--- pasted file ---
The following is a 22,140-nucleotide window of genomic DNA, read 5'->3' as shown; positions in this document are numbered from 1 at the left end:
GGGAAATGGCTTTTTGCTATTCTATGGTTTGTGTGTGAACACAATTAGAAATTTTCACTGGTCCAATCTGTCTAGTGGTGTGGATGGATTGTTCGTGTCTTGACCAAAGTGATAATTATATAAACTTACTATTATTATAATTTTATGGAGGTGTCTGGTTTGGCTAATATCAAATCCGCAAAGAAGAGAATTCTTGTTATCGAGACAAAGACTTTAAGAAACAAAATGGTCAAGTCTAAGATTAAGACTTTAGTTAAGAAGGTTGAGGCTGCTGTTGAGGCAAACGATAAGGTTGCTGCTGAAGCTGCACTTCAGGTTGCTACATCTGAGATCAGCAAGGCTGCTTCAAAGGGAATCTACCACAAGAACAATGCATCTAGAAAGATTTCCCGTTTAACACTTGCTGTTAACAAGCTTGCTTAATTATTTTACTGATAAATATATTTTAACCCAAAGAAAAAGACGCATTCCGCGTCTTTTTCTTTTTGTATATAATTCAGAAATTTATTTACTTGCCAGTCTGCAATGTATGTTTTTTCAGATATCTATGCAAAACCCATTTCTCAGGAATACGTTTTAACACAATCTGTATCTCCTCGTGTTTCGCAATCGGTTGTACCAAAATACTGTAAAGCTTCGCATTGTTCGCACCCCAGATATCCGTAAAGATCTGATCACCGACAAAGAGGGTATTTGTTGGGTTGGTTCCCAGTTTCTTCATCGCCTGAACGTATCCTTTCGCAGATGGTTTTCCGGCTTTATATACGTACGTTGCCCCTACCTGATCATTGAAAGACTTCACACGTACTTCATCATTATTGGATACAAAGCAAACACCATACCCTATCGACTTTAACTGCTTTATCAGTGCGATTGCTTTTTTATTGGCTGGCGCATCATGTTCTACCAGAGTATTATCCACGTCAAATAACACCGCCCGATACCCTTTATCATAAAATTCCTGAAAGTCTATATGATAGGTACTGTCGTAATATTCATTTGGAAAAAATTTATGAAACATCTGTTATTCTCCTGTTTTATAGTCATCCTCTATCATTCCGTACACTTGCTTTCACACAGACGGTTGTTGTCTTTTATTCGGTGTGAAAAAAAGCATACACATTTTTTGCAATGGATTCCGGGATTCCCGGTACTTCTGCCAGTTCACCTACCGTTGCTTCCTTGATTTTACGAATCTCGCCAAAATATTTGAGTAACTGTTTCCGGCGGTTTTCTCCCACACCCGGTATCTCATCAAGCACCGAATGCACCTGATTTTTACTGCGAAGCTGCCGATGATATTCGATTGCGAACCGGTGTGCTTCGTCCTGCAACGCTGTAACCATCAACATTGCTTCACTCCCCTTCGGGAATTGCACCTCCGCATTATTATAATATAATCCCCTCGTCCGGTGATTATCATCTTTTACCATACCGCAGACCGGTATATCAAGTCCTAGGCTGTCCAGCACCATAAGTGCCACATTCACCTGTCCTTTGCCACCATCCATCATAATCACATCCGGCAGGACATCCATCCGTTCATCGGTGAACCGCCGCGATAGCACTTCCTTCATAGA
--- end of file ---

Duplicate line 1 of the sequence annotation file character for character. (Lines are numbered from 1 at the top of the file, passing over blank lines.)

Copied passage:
The following is a 22,140-nucleotide window of genomic DNA, read 5'->3' as shown; positions in this document are numbered from 1 at the left end: